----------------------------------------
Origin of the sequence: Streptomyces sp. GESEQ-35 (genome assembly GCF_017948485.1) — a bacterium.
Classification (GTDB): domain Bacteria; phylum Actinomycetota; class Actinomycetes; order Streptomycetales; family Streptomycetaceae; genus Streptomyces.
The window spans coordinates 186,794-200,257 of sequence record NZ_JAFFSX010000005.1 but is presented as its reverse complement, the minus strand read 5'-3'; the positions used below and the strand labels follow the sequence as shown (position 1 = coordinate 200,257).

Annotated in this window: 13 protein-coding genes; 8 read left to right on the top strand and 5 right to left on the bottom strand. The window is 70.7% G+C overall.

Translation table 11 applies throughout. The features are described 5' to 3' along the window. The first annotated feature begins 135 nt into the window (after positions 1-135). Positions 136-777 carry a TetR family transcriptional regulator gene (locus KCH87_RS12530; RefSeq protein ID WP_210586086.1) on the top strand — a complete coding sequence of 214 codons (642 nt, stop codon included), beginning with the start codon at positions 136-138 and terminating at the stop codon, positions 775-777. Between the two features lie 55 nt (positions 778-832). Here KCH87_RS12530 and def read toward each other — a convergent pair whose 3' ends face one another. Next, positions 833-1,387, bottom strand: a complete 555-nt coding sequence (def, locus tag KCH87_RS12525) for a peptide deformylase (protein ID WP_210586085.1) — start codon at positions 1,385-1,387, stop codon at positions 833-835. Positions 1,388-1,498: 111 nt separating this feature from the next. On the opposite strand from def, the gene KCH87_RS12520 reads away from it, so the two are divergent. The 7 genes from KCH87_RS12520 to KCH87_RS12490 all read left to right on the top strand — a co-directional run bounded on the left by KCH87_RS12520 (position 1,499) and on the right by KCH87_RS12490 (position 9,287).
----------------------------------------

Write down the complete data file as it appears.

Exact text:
Origin of the sequence: Streptomyces sp. GESEQ-35 (genome assembly GCF_017948485.1) — a bacterium.
Classification (GTDB): domain Bacteria; phylum Actinomycetota; class Actinomycetes; order Streptomycetales; family Streptomycetaceae; genus Streptomyces.
The window spans coordinates 186,794-200,257 of sequence record NZ_JAFFSX010000005.1 but is presented as its reverse complement, the minus strand read 5'-3'; the positions used below and the strand labels follow the sequence as shown (position 1 = coordinate 200,257).

Annotated in this window: 13 protein-coding genes; 8 read left to right on the top strand and 5 right to left on the bottom strand. The window is 70.7% G+C overall.

Translation table 11 applies throughout. The features are described 5' to 3' along the window. The first annotated feature begins 135 nt into the window (after positions 1-135). Positions 136-777 carry a TetR family transcriptional regulator gene (locus KCH87_RS12530; RefSeq protein ID WP_210586086.1) on the top strand — a complete coding sequence of 214 codons (642 nt, stop codon included), beginning with the start codon at positions 136-138 and terminating at the stop codon, positions 775-777. Between the two features lie 55 nt (positions 778-832). Here KCH87_RS12530 and def read toward each other — a convergent pair whose 3' ends face one another. Next, positions 833-1,387, bottom strand: a complete 555-nt coding sequence (def, locus tag KCH87_RS12525) for a peptide deformylase (protein ID WP_210586085.1) — start codon at positions 1,385-1,387, stop codon at positions 833-835. Positions 1,388-1,498: 111 nt separating this feature from the next. On the opposite strand from def, the gene KCH87_RS12520 reads away from it, so the two are divergent. The 7 genes from KCH87_RS12520 to KCH87_RS12490 all read left to right on the top strand — a co-directional run bounded on the left by KCH87_RS12520 (position 1,499) and on the right by KCH87_RS12490 (position 9,287).